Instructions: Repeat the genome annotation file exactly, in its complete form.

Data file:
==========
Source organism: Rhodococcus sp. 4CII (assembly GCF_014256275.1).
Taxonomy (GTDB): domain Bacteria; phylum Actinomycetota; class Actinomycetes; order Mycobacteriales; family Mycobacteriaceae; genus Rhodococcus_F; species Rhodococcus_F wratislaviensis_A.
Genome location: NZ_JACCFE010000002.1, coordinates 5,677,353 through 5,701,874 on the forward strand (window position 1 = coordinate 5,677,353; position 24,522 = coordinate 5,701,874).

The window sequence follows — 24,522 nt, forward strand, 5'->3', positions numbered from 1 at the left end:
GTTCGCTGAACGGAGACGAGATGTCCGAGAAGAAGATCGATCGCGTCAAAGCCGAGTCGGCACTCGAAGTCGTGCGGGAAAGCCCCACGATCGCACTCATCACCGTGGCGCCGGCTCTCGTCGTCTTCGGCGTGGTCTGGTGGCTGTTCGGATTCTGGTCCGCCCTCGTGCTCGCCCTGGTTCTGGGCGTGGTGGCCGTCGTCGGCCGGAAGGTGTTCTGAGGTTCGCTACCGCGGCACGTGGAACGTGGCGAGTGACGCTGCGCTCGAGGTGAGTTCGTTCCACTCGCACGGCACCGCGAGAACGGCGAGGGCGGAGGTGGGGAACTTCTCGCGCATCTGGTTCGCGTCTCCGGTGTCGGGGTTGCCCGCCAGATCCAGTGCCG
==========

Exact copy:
Source organism: Rhodococcus sp. 4CII (assembly GCF_014256275.1).
Taxonomy (GTDB): domain Bacteria; phylum Actinomycetota; class Actinomycetes; order Mycobacteriales; family Mycobacteriaceae; genus Rhodococcus_F; species Rhodococcus_F wratislaviensis_A.
Genome location: NZ_JACCFE010000002.1, coordinates 5,677,353 through 5,701,874 on the forward strand (window position 1 = coordinate 5,677,353; position 24,522 = coordinate 5,701,874).

The window sequence follows — 24,522 nt, forward strand, 5'->3', positions numbered from 1 at the left end:
GTTCGCTGAACGGAGACGAGATGTCCGAGAAGAAGATCGATCGCGTCAAAGCCGAGTCGGCACTCGAAGTCGTGCGGGAAAGCCCCACGATCGCACTCATCACCGTGGCGCCGGCTCTCGTCGTCTTCGGCGTGGTCTGGTGGCTGTTCGGATTCTGGTCCGCCCTCGTGCTCGCCCTGGTTCTGGGCGTGGTGGCCGTCGTCGGCCGGAAGGTGTTCTGAGGTTCGCTACCGCGGCACGTGGAACGTGGCGAGTGACGCTGCGCTCGAGGTGAGTTCGTTCCACTCGCACGGCACCGCGAGAACGGCGAGGGCGGAGGTGGGGAACTTCTCGCGCATCTGGTTCGCGTCTCCGGTGTCGGGGTTGCCCGCCAGATCCAGTGCCG